The Canadian Water Network (CWN) has released a paper on water and hydraulic fracturing that summarizes what is known about water and hydraulic fracturing in Canada, what is most needed to be known and what areas should be targeted for research. The CWN is a group of academics from major Canadian universities that connects water researchers and decision-makers engaged in water management issues.

In 2013, CWN established a national program of five projects with researchers from across Canada conducting reviews that considered the key questions related to hydraulic fracturing and water being asked by decision-makers. The projects assessed the most relevant knowledge gaps in the context of advancing priority decisions and identified opportunities for research to better inform them. Each team approached the overall task from the vantage point of one of the following four management focus areas:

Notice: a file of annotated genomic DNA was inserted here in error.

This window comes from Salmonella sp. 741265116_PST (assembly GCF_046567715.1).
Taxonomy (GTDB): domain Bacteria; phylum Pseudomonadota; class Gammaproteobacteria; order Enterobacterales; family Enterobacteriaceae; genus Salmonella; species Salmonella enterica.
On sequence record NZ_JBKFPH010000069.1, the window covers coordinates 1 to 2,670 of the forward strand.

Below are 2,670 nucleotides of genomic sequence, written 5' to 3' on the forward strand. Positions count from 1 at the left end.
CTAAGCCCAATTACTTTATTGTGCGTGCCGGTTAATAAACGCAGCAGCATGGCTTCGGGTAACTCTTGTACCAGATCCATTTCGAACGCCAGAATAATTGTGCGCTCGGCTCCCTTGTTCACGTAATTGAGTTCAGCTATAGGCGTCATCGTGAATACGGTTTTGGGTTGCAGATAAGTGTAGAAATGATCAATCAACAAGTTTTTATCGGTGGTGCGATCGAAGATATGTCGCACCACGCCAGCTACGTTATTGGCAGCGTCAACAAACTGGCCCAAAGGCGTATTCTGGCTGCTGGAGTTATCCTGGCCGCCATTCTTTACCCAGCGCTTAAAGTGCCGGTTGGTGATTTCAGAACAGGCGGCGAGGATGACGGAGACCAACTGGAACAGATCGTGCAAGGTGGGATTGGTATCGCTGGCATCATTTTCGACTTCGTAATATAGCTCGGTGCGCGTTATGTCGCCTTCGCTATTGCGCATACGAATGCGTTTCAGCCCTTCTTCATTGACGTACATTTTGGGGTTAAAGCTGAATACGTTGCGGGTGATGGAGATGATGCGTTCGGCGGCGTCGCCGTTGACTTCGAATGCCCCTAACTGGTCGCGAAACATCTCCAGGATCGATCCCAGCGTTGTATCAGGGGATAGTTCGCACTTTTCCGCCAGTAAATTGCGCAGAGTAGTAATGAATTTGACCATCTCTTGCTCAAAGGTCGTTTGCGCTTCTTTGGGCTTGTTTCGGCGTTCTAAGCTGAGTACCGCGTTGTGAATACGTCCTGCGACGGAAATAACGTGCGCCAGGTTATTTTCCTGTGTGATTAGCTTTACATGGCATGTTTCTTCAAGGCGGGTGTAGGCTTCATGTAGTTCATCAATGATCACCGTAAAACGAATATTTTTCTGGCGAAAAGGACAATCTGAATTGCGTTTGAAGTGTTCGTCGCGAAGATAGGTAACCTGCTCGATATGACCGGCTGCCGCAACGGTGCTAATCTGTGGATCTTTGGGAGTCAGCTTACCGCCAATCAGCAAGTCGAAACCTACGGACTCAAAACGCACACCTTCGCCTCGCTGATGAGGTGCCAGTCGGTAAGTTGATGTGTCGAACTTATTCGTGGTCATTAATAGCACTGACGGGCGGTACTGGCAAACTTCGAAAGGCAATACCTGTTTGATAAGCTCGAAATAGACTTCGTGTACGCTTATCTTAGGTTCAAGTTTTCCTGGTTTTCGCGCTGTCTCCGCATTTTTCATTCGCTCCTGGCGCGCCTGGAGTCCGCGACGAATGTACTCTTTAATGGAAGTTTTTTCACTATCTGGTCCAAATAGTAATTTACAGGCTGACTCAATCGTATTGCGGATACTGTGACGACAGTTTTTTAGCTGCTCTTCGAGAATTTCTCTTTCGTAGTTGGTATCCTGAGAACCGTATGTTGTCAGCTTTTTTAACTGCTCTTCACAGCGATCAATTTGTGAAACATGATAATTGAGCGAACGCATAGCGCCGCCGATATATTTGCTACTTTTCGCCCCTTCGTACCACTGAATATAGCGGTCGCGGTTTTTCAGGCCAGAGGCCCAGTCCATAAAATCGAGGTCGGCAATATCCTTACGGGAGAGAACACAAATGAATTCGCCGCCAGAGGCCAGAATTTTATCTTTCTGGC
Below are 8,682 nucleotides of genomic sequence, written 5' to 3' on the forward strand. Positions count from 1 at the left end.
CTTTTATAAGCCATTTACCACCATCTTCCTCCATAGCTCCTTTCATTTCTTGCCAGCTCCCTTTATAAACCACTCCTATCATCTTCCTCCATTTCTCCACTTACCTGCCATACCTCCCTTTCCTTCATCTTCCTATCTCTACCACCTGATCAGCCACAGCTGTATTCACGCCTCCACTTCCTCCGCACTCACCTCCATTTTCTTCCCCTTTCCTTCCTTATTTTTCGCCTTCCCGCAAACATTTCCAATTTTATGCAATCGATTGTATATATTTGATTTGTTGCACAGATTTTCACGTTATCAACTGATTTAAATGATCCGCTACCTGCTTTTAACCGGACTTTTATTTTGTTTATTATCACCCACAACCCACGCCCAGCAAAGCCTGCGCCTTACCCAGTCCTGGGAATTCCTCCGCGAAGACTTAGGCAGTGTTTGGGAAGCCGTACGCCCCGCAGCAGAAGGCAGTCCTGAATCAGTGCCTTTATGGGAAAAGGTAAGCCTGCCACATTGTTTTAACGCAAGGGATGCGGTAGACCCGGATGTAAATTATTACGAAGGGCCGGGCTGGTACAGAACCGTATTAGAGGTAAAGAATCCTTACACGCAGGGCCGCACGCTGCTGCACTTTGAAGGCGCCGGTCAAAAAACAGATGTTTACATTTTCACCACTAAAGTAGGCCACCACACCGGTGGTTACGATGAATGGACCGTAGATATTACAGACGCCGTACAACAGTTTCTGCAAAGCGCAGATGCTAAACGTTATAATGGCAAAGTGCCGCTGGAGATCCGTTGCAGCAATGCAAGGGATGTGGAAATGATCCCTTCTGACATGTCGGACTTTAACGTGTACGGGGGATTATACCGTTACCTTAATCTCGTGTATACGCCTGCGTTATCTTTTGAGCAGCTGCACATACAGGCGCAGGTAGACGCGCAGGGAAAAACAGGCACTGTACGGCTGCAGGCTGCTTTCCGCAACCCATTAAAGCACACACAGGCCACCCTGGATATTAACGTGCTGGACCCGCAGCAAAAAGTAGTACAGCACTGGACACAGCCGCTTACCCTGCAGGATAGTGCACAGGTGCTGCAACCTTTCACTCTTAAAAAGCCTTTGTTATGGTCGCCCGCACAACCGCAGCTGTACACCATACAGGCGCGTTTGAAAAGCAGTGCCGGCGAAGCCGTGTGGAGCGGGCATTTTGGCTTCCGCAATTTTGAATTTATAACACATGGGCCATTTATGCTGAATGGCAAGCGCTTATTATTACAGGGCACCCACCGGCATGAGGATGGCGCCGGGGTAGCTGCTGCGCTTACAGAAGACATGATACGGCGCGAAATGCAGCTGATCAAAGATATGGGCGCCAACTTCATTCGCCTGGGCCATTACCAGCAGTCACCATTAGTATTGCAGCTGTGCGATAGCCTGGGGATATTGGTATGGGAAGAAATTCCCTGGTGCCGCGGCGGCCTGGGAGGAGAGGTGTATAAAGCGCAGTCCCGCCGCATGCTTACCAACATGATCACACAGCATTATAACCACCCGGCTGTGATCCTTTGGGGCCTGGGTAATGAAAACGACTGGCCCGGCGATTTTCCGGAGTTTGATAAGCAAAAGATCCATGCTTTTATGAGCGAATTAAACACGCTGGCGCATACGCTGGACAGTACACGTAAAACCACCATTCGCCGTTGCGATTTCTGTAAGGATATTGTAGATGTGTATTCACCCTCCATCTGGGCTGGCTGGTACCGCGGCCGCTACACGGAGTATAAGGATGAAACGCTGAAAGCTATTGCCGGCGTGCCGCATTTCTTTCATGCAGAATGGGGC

• watershed governance and management approaches for resource development, including Aboriginal issues;
  • groundwater and subsurface impact issues;
  • wastewater handling, treatment and disposal; and
  • landscape impacts of development/operations on surface water/watersheds.

The CWN’s report provides a high-level framing of the state of knowledge in Canada about water and hydraulic fracturing.

Not surprisingly, the state of knowledge varies across the country given the general familiarity with petroleum development in Western Canada and a general lack of experience and data pertaining to hydraulic fracturing elsewhere.

A copy of the CWN’s report can be found